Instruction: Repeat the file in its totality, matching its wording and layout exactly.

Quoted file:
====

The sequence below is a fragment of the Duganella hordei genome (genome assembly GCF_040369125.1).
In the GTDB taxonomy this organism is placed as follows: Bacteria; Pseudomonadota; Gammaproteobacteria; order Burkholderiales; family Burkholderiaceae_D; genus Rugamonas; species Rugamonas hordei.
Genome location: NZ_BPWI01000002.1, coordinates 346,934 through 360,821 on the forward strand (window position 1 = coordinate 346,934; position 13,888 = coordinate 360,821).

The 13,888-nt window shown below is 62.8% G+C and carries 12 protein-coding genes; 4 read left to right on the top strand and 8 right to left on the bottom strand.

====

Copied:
The sequence below is a fragment of the Duganella hordei genome (genome assembly GCF_040369125.1).
In the GTDB taxonomy this organism is placed as follows: Bacteria; Pseudomonadota; Gammaproteobacteria; order Burkholderiales; family Burkholderiaceae_D; genus Rugamonas; species Rugamonas hordei.
Genome location: NZ_BPWI01000002.1, coordinates 346,934 through 360,821 on the forward strand (window position 1 = coordinate 346,934; position 13,888 = coordinate 360,821).

The 13,888-nt window shown below is 62.8% G+C and carries 12 protein-coding genes; 4 read left to right on the top strand and 8 right to left on the bottom strand.